The Wii U was a console that operated on the same mechanics as the Wii, but was much more powerful. The Elder Scrolls 5: Skyrim, is almost unrecognizable from the base game that launched over ten years ago, in 2011.
What was once considered peak design is outdated; what sold well in the past sells well now, but begrudgingly.
What happened to designing games and consoles?
It Has to Be Impressive
The worst recent trend when it comes to electronics is that no matter what company is making the product, the product has to be impressive. In fact, newer companies have to be more impressive than ever to get a fighting chance in the market, without costing so much that a potential buyer is turned off. Plenty of smaller companies would love to make games for gaming consoles they designed themselves! (And in fact, plenty of consumers would love to buy a simple device like an iPod shuffle with only 16 GB of memory – but Apple won’t make anything that costs less than 400$.) But they can’t keep up with the biggest companies on the market, and trends suggest indie games are where users look to change up their experience, not indie consoles. The Switch is technologically unique, the PS5 and the Xbox 1 are the most powerful consoles ever in their respective lines – nothing but desktop computers could even hope to keep up. Buying a console has become a market like buying a major appliance. If you could spend just 100$ more on a fridge for a fridge that also defrosts itself automatically, wouldn’t you? Sure, minifridges are cute, but unless you’re a college student, you probably have access to a better one. Indie developers over a certain size can design games for the big consoles as well, so the more expensive fridge still has space for artisanal cheeses, even if it wasn’t built just for Mimolette.
The second problem is that gamers sort of don’t want to invest in ‘new’ right now. Everything seems to be on fire outside. Games are a comfortable distraction. Gamers want ‘familiar’. They want the things that reviewers have looked at and invested time into, even if they’re realistically a B or a C grade game at best. Old, huge companies like Nintendo make custom-tailored consoles like The Switch, but if Soulja Boy’s console company had come up with it first, it might have bombed. Nintendo making a console that mainly serves Nintendo games is no accident, as well. If Sony were to release an updated PSP or a PS Vita in an attempt to compete, there’s no guarantee it would work out for them as well as it does consistently for Nintendo, partly because it would be freakishly expensive to match the performance that Playstation fans have come to expect, but also because the Playstation has an enormous gaming library that’s pretty intimidating to approach as a newcomer. The ratio of games they make to games they outsource is completely different. It couldn’t guarantee a market for either old fans or new ones.
Nintendo releases its own games – Nintendo makes Mario, not a gaming studio that Nintendo owns. Nintendo can pull from old catalogue favorites like Legend of Zelda and remake them for the Switch without starting a copyright spat. This is not only a built-in age gate (Nintendo Games made for kids will always look like they were made for kids, and Nintendo Games that aren’t, don’t) but an easy flag for quality the consumer can keep track of. Nintendo rarely has ‘bad’ games. You don’t have to really research that ahead of time to know the worst Nintendo game is miles ahead of the worst game available on Steam. When games are consistently reaching 60 and 70 dollars new, a dud is a serious disappointment. That’s four movie tickets out here in Vegas. Of course people are expecting to get at least four movies’ worth of entertainment from a game that costs that much.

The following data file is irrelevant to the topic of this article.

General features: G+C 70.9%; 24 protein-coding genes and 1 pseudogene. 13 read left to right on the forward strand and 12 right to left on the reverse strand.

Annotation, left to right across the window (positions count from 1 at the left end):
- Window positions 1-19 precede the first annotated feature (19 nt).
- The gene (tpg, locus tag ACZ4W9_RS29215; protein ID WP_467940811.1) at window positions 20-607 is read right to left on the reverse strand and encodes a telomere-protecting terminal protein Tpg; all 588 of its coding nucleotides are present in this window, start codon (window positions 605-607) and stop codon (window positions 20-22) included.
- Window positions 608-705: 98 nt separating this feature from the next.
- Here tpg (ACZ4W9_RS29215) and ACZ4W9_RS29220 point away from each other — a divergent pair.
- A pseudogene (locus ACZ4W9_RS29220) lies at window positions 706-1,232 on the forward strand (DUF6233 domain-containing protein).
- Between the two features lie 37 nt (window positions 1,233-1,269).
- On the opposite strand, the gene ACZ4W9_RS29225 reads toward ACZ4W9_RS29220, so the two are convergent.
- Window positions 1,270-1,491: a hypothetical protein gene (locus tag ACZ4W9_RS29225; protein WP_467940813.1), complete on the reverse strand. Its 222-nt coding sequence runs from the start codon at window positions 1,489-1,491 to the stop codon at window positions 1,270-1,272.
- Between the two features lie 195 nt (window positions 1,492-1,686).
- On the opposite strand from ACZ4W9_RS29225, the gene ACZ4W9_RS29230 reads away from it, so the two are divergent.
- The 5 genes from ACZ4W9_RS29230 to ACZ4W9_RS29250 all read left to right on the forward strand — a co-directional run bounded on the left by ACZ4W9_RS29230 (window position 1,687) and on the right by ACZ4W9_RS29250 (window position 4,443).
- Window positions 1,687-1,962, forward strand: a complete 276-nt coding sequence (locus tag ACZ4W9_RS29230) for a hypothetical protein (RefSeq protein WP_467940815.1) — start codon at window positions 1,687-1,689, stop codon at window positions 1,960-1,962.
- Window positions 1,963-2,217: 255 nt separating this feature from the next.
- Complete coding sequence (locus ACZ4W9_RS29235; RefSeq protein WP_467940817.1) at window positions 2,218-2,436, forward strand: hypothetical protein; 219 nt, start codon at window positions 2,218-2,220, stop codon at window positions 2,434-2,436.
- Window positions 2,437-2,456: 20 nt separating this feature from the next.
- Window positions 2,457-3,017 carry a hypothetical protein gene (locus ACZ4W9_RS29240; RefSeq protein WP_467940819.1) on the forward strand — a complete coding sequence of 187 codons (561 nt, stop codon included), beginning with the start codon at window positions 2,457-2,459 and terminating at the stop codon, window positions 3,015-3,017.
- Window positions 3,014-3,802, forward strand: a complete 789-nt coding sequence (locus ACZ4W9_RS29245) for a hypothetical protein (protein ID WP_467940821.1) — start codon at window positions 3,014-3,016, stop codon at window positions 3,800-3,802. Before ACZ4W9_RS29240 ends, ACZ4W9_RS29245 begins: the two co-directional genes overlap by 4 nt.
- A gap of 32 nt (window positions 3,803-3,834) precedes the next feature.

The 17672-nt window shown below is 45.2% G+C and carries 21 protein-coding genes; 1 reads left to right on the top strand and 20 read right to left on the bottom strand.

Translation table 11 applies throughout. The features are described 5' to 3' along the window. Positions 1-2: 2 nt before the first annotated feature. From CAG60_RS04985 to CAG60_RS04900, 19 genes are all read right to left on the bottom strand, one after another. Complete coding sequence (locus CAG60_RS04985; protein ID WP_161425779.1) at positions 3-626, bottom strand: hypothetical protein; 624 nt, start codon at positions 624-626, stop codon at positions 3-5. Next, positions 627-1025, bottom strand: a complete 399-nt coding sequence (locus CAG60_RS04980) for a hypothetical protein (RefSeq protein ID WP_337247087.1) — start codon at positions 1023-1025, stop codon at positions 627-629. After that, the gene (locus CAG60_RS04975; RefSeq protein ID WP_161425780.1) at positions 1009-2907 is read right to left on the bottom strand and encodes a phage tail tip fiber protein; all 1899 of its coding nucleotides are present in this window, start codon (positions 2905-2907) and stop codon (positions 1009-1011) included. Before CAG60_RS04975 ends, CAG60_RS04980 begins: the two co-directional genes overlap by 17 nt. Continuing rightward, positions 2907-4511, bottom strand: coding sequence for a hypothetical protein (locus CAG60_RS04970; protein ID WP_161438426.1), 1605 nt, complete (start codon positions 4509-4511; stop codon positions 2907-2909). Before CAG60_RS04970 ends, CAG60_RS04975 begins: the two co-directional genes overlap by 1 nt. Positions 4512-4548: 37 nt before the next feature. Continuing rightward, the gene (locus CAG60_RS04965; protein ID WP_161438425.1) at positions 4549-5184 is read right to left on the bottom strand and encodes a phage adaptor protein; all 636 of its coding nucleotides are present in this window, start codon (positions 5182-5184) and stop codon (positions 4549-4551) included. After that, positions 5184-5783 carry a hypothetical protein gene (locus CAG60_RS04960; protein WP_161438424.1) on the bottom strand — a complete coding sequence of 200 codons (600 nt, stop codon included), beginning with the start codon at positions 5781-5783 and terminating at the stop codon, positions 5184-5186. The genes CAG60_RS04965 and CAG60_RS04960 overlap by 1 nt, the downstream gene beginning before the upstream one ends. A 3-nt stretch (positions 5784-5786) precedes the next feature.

And Familiarity Wins The Crowd
With all that said, it’s no wonder Skyrim is eating up development time that could have been used on a new Elder Scrolls game. Everyone still likes Skyrim! It plays on every console, so it doesn’t matter which one you’ve already got. You can buy mods for it, download free mods, and the dungeons are neverending if that’s your jam. It’s easy to take a break from serious quests if you want, or to beat the game and spend time doing the multiple hours’ worth of side quests once the final boss is dealt with. Skyrim is a good game. You’re going to have a good time playing it unless you go out of your way not to. It’s comfortable and easy to access. At this point, Skyrim’s replayability may steal sales from the next game, if Bethesda ever gets around to making it. Bethesda has a golden goose, and it’s not going to get rid of it until the goose dies of old age.
The Wii was much the same, except Nintendo wanted to make the goose a little better. The Wii U’s mistake wasn’t in making a console designed to appeal to the fans of the Wii – the Wii U’s mistake was not making it clear that the Wii U was a younger sibling to the Wii, not it’s twin. Not enough was done to ensure that fans of the console knew the difference, and if you believe it to be a slightly different Wii and not a complete overhaul of the console, then why would you ever spend the money on it? The Wii U is more powerful, but it didn’t secure enough games that were unique to the Wii U and the Wii U alone – why would game developers make games for a device that sold as poorly as the Wii U did when they could keep making games for the Wii and get better royalties in the process? The failure to market the console trickled into every facet of it’s existence to ensure it could never eclipse the Wii.
Skyrim has cursed Bethesda. If the next game is too similar to Skyrim, it’ll be a Wii U. If it’s too different, and the reviews are mixed, game reviewers might not take to it so easily after a solid ten years of good Skyrim content.